Meeting Materials





Gina McCarthy - Professor, Harvard Kennedy School

A career public servant in both Democratic and Republican administrations, Gina McCarthy has been a leading advocate for common sense strategies to protect public health and the environment for more than thirty years. As the head of EPA under President Obama, she led historic progress to achieve the administration’s public health and environmental protection goals and Climate Action Plan. In 2015, McCarthy signed the Clean Power Plan, which set the first-ever national standards for reducing carbon emissions from existing power plants, underscoring the country’s commitment to domestic climate action and spurring international efforts that helped secure the Paris Climate Agreement. During her tenure, EPA initiatives cut air pollution, protected water resources, reduced greenhouse gases and strengthened chemical safety to better protect more Americans, especially the most vulnerable, from negative health impacts. Internationally, McCarthy worked with the UN and WHO on a variety of efforts and represented the U.S. on global initiatives to reduce high risk sources of pollution. Known for her pragmatic approaches and disarming, plain-speaking style, McCarthy has earned the respect of the environmental, public health and business communities with her thorough understanding of all sides of climate, air quality, chemical safety, environmental justice and health equity, and water, land and natural resource protection and restoration discussions.

Before joining EPA, she served five Massachusetts Democratic and Republican administrations and was Commissioner of the Connecticut Department of Environmental Protection. She joined EPA in 2009 as Assistant Administrator for the Office of Air and Radiation. In 2013, she was chosen by President Obama to spearhead his climate efforts at the federal level as EPA Administrator.

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Alexandra Dunn - EPA Region 1 Administrator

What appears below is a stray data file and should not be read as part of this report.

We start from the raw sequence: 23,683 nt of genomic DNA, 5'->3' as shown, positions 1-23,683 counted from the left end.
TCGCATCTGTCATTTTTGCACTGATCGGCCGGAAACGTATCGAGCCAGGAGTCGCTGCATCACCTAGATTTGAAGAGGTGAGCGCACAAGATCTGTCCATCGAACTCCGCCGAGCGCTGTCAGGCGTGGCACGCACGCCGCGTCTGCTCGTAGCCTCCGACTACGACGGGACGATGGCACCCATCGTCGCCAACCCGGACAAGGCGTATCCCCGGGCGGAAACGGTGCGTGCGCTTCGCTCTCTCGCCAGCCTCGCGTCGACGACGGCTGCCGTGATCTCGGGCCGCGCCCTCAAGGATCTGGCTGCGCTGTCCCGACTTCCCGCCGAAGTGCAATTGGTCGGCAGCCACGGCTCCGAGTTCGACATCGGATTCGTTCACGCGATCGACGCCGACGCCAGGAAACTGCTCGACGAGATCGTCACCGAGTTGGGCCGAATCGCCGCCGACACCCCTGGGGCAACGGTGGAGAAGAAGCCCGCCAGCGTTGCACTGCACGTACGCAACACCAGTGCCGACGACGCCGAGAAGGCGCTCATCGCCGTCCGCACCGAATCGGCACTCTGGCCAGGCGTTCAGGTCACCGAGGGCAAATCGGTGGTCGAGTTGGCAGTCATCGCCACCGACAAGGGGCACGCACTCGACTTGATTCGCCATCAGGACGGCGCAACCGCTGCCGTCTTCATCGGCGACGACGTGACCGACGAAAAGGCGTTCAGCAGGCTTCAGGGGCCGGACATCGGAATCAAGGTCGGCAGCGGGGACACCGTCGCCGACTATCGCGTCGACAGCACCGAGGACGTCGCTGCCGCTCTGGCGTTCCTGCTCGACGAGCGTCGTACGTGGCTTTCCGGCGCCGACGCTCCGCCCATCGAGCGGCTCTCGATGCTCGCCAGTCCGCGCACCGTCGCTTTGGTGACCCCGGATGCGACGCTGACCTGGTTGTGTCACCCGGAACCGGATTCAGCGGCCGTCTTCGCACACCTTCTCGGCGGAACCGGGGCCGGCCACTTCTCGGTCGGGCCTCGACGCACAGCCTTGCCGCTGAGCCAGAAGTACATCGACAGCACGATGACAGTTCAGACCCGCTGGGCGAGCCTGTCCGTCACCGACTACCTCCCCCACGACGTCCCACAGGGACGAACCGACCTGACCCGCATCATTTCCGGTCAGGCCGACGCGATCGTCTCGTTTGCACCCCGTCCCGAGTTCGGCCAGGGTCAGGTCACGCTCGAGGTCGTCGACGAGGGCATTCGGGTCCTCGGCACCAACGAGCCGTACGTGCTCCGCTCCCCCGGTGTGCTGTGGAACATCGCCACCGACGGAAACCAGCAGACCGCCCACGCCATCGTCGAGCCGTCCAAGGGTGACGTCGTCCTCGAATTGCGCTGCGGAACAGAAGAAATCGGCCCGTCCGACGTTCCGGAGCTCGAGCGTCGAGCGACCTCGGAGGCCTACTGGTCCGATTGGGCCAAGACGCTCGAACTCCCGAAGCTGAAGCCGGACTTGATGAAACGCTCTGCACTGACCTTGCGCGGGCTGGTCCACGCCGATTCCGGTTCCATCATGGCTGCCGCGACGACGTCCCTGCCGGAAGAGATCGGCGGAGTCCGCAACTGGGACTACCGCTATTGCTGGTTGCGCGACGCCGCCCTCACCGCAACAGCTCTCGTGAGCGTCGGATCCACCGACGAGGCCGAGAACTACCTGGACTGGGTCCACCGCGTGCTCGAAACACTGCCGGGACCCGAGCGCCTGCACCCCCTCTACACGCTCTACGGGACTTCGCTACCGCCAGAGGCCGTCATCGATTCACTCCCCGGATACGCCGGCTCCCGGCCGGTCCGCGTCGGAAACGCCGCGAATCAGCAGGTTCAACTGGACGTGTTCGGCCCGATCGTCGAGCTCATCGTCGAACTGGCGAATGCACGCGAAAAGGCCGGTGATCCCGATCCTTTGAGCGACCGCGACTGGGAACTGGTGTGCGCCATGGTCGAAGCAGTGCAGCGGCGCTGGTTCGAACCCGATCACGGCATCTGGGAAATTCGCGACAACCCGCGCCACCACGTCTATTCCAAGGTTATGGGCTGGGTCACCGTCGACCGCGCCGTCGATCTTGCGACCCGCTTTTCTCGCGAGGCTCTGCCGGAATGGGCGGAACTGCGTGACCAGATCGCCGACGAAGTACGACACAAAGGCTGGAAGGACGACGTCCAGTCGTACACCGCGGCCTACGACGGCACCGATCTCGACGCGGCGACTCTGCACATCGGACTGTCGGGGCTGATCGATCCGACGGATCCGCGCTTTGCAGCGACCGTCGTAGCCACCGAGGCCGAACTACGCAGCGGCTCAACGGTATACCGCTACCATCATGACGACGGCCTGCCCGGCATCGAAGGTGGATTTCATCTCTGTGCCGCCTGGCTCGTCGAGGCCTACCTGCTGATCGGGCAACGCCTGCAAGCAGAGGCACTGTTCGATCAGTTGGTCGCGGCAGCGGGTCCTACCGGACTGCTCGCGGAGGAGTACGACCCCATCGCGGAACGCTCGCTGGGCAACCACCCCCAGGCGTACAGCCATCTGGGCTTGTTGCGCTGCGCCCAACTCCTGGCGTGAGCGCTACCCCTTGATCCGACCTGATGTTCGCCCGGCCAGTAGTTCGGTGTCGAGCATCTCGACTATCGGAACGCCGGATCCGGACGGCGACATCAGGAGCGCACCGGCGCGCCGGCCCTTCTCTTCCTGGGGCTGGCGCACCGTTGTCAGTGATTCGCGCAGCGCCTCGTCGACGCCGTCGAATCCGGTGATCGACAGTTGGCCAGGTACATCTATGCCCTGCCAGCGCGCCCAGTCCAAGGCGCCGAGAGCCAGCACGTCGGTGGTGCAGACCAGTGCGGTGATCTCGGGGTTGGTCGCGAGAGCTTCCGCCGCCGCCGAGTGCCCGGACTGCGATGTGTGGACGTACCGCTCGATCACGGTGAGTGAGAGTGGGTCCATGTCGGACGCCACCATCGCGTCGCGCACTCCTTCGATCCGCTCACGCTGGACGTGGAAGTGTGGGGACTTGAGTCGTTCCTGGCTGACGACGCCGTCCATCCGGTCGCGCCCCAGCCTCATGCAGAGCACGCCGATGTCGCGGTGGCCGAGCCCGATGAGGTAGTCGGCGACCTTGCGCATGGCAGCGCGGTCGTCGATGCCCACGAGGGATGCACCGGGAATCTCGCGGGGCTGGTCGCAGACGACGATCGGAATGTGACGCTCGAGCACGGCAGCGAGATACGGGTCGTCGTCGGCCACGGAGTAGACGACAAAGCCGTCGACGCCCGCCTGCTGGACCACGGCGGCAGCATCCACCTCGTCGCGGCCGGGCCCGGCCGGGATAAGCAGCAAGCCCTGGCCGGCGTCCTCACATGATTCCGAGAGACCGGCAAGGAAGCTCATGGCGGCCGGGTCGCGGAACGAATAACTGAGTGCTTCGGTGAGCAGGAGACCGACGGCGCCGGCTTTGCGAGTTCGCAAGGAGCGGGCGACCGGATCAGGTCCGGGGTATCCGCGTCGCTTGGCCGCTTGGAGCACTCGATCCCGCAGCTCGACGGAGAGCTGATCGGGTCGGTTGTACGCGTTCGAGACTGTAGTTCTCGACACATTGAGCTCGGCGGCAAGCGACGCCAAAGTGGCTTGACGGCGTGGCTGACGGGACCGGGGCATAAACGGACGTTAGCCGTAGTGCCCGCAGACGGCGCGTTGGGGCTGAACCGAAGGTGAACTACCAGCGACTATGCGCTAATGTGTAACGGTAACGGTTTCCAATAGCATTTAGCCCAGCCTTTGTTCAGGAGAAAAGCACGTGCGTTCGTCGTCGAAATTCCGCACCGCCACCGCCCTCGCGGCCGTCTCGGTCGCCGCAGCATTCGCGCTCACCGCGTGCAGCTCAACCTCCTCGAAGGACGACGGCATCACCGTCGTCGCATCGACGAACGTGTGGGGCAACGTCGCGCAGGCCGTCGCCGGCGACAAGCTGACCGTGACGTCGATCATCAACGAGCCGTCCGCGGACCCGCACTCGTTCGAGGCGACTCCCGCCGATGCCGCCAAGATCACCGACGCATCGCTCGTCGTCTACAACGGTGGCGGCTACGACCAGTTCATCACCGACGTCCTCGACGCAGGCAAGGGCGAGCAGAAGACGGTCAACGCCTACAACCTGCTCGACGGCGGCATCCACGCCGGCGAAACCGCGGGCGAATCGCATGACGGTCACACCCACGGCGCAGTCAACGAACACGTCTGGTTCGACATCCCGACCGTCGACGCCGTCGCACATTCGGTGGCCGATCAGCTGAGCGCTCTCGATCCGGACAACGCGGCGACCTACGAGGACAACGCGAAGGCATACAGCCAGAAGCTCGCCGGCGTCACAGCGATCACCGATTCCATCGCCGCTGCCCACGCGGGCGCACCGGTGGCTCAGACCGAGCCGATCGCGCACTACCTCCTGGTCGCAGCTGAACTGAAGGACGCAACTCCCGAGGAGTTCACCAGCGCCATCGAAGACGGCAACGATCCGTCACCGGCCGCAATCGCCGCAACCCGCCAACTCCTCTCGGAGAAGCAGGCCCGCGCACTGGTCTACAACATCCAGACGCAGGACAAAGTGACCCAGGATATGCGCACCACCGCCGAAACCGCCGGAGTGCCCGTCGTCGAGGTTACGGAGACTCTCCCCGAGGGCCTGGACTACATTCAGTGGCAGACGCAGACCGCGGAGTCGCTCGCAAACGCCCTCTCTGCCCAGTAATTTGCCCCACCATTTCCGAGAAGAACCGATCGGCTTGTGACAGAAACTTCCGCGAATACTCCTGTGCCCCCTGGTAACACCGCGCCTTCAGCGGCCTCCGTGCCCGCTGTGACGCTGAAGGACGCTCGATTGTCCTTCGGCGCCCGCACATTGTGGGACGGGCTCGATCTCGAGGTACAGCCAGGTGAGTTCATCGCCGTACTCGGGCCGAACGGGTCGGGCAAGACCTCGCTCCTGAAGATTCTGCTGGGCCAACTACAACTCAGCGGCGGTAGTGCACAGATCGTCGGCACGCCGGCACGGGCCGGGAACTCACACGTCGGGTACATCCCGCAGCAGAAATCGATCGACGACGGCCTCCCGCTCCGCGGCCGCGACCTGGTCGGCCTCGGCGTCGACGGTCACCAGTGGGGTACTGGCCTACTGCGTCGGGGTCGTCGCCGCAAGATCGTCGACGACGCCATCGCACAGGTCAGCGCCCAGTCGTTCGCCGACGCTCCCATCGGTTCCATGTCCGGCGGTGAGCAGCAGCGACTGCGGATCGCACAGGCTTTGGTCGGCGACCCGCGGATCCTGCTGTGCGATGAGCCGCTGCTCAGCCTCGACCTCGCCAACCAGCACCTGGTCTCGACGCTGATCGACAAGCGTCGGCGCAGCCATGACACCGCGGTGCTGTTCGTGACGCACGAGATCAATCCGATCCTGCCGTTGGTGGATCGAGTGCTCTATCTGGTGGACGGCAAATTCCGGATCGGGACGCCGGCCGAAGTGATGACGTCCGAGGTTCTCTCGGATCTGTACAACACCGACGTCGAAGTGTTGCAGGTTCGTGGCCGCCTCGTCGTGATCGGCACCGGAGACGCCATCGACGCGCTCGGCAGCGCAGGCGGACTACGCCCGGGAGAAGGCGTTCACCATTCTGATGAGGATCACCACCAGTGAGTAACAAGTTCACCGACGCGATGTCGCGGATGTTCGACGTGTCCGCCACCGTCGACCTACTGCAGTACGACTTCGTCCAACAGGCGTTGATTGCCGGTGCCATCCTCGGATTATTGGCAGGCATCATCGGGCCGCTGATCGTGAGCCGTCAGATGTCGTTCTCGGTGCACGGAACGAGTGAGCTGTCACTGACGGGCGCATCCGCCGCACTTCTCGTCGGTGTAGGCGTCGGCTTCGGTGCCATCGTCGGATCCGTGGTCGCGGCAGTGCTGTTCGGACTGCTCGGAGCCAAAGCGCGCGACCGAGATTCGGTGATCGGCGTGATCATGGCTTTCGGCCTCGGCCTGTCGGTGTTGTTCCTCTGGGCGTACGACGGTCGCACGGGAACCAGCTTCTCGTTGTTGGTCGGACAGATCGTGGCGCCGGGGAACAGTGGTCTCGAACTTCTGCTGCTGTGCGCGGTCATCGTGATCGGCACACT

Alexandra Dapolito Dunn serves as the Regional Administrator for EPA Region 1. Her responsibilities include overseeing the states of Connecticut, Maine, Massachusetts, New Hampshire, Rhode Island, Vermont and ten tribal nations.

Prior to joining EPA Region 1, Ms. Dunn served as executive director and general counsel for the Environmental Council of States (ECOS), a national nonprofit, nonpartisan organization committed to helping state agencies improve environmental outcomes for all Americans. Since 2014, Ms. Dunn has helped state governments improve water infrastructure, air pollution control, site cleanup, chemical management, and economic development.  Prior to joining ECOS, Ms. Dunn served as executive director and general counsel for the Association of Clean Water Administrators.

Ms. Dunn has been published in the areas of the ethics of community advocacy, environmental justice, urban sustainability, water quality, cooperative federalism, and the Clean Water Act.  She has taught on the subjects of environmental justice, and human rights and the environment as dean of Environmental Law Programs at the Elisabeth Haub School of Law at Pace University.  She has also taught at the Columbus School of Law, Catholic University of America, where she served as faculty adviser to the student Environmental Law Society. Ms. Dunn most recently taught environmental justice as an Adjunct Associate Professor of Law at the American University’s Washington College of Law.

In 2015, Ms. Dunn was elected to the American College of Environmental Lawyers and served in leadership roles through the end of 2017.  She also served through the end of 2017 on the executive committee and board of directors of the Environmental Law Institute. She has chaired the American Bar Association’s (ABA) section of Environment, Energy, and Resources, its World Justice Task Force, and served on the ABA Presidential Force on Sustainable Development.

Ms. Dunn received a B.A. in political science from James Madison University followed by a J.D. from the Columbus School of Law, where she was elected editor-in-chief of the law review. She is a member of the bar in D.C., Maryland, and New York, and the U.S. Supreme Court.

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Matt Beaton - Secretary of Energy and Environmental Affairs

Secretary Matthew A. Beaton oversees the Commonwealth’s six environmental, natural resource and energy regulatory agencies, which include the Departments of Environmental Protection, Public Utilities, Energy Resources, Conservation & Recreation, Agricultural Resources, and Fish & Game. Secretary Beaton also serves as Chairman of the Massachusetts Water Resources Authority, the Energy Facilities Siting Board, and the Massachusetts Clean Energy Center.